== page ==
I dedicate this fun story to my newfound friend, Mike Sherbak, who is deployed in Baghdad, Iraq, where he is working courageously to make a difference in the lives of others in a faraway land. Keep up the great work, Mike!
I received a telephone call from my good buddy, Dave Haney.
"Hey Mike, seeing as how the temperature here in Ottawa has passed the zero degree threshold, imagine how warm it'd be south of the border in New England! How about you and me taking a railfan trip to North Dover? We'll be gone two days!"
"Sounds good to me Dave!" I responded. I knew my arm could be twisted easily! Besides, my philosophy is that you'll never know what you'll see 'till you get there!
After much railfanning en route, we arrived at the New England River and parked in a favourite railfan spot...the edge of a tall embankment which offered a wholesome view of the B&M tracks piercing Haney Cut and traversing the sturdy bridge structure.
"How about you stay here, Dave, for your shot, and I'll scamper down the embankment to get a 3/4 angle "side on shot" when a train comes," I called out.
Well, it wasn't too long before we could hear the canyon walls echo to the sound of dynamic brakes a-squealing! "Can you see it yet?" I hollered back up to Dave.
"Sure can," Dave called out, "and you'll be surprised when you see the head end!"
Sure enough, a pair of "Bluebirds" were on the point of the train. "What a pleasant surprise," I hollered as I struggled to gain solid footing for my shot of the units. I was shocked to find that the two units were pulling an extremely short train on this day...a tank car, a boxcar and a buggy in McGinnis colours. I managed to spin around quickly and snap a shot of the tail end as it entered the outbound end of Marshall Cut.
I scrambled up the ledge and reached Dave's truck. We knew that there was a short order restriction through Marshall Cut and, with recent track work underway, the train may have to wait there, so we headed to the inbound end of the cut to see if we could make in time for a decent shot.
Sure enough, we found the train stopped. This gave me time to shinny up a tree and Dave time to climb a short hillock. Check out the shots the two of us were able to attain.
Dave captured the two units just as they began moving again crossing the culvert over Mitchell Creek.
From my vantage point high up in a pine tree, I was able to frame a shot of the two Bluebirds with the switch engine for Conley Lumber and Coal, B&M 1231, resting on the Conley lead.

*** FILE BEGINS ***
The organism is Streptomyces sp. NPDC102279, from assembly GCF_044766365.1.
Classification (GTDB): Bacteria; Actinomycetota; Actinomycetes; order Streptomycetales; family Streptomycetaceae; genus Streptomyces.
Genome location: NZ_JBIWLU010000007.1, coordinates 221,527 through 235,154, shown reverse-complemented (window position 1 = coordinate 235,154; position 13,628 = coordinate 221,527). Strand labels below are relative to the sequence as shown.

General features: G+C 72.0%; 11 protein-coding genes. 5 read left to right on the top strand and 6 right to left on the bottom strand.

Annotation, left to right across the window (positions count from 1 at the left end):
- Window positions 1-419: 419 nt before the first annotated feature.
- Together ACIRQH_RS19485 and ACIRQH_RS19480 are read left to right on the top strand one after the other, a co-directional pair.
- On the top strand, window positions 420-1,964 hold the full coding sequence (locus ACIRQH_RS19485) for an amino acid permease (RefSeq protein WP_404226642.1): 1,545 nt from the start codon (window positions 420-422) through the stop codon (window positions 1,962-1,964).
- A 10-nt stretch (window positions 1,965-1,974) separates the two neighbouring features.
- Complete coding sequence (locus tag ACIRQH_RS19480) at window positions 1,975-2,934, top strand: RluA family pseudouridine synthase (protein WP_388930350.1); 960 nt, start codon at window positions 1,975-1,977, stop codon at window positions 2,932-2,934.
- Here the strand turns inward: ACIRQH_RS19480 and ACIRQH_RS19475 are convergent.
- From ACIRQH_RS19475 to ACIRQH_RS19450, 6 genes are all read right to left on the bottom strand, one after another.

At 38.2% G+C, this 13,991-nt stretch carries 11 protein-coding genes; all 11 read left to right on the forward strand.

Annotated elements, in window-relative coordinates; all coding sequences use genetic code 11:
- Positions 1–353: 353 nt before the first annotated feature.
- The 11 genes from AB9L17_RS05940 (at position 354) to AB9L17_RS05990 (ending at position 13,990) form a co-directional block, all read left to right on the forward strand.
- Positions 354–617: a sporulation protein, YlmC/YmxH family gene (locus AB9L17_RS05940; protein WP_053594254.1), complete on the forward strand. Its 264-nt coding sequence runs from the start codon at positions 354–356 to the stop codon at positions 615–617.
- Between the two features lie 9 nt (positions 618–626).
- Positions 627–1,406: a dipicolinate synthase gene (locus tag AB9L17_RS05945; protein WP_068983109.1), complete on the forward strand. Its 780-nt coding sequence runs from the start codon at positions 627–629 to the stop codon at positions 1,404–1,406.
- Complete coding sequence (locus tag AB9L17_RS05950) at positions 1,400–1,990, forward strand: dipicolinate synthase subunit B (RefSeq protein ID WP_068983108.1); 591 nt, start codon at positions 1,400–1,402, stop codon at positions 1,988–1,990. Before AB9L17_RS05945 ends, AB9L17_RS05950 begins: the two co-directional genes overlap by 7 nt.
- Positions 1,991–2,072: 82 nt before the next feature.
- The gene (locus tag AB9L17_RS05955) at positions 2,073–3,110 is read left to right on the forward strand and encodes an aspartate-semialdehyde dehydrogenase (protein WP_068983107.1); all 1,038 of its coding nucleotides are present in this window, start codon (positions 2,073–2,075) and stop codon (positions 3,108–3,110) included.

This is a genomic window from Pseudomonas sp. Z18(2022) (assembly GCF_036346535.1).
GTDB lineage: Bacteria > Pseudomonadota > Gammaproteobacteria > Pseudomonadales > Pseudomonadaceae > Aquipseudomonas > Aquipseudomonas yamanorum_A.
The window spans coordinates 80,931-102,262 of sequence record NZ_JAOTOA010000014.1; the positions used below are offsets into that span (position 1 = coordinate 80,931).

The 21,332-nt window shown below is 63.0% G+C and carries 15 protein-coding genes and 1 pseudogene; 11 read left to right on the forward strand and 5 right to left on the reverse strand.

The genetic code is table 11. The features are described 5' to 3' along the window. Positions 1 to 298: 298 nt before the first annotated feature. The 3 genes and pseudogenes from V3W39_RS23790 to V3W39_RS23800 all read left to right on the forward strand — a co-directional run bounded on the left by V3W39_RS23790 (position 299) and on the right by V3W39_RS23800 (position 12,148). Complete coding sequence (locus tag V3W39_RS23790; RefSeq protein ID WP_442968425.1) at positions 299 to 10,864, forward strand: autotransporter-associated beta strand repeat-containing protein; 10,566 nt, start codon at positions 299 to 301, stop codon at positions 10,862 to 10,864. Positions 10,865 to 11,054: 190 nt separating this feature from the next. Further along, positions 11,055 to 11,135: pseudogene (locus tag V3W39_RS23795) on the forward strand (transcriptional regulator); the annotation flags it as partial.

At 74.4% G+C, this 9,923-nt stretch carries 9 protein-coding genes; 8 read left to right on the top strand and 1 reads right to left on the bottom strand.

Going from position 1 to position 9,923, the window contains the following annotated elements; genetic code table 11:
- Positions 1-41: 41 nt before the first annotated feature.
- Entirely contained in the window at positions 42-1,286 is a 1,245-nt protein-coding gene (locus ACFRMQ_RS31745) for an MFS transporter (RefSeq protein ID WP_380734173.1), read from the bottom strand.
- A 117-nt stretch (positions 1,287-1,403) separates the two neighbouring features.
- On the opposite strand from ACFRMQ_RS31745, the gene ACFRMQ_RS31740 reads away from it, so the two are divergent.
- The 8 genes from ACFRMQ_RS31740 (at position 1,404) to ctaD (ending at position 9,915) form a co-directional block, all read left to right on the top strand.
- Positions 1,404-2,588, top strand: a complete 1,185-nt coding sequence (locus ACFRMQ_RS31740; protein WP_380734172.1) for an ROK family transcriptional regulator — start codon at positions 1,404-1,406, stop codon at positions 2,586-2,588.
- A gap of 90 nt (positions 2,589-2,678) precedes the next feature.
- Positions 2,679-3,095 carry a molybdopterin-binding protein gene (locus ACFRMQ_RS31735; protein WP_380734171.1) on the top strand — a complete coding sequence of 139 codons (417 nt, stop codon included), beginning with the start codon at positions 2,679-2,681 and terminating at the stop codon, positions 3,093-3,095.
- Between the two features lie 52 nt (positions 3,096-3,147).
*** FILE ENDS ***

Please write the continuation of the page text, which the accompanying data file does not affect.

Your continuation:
We quickly gathered up our equipment and headed into town where I managed to shoot the train as it crossed the border from Maine into New Hampshire. The Salmon River is a natural boundary here and that's Stanley Bridge the train is approaching. Note the old 44-tonner resting on the abandoned siding in the background.
Dave ran on ahead and crossed boundary road where he managed to snag this shot of the train approaching the road crossing. That's the F.B. Hamer building to the right in the background.
Note that the road is protected by a rail employee who spends his day in the crossing shanty. "Where is this person?" Dave is wondering. Oh well, he managed to get a great shot away, anyways!
We met up with Dave's good buddy, Wayne Hills who was in town snapping a few shots for a book he is working on. Wayne managed to capture the train as it took the south siding in town for a meet.
The two "Bluebirds" are Gp9's and we managed to lens the 1746 and 1701. This has allowed us to snap one of the latest and one of the earliest in the number scheme for these diesel locomotives. The B&M traded in their weary fleet of FT's for engine parts on the new "9"s and a total of 50 were purchased. (#1700-1749) They were the first B&M road switchers bought without steam generators with the exception of the former demonstrator RS2 #1500.
Wayne offered us some of his photos, two of which were taken in the town of North Dover. The train dropped its only boxcar and sashayed over to the north siding after another train passed through town. Over lunch we discussed our displeasure with the McGinnis regime on the railroad. We were concerned with the loss of the beautiful maroon and gold FT's and the new colours of the GP9's were hotly debated. It seemed that "billboard" schemes were now spreading from boxcars to locomotives at lightning speed. The new blue, black and white patterns appeared glaringly modern and reminiscent of McGinnis's tenure with the New Haven. Apparently he hired his wife to do the latest artwork in bold lettering.
I must admit that the interlaced B&M grows on you after a while. The "bluebird" scheme underwent later developments, and, as the railroad lost more money, a basic solid "blue dip" was applied as a cost saving measure when repaints were necessary and when new diesels arrived on the line.
As for Dave and I, our railfanning trip couldn't have turned out better. We met Dave's good buddy, Wayne, and yes, spring was in the air as those pair of "bluebirds" sang proudly as they hauled their short train into North Dover on a spectacular spring day!
Feel free to check out my other weblog which details the activities of my round robin train operating group here in Ottawa, Ontario, Canada at www.fridaynightgroup.blogspot.com.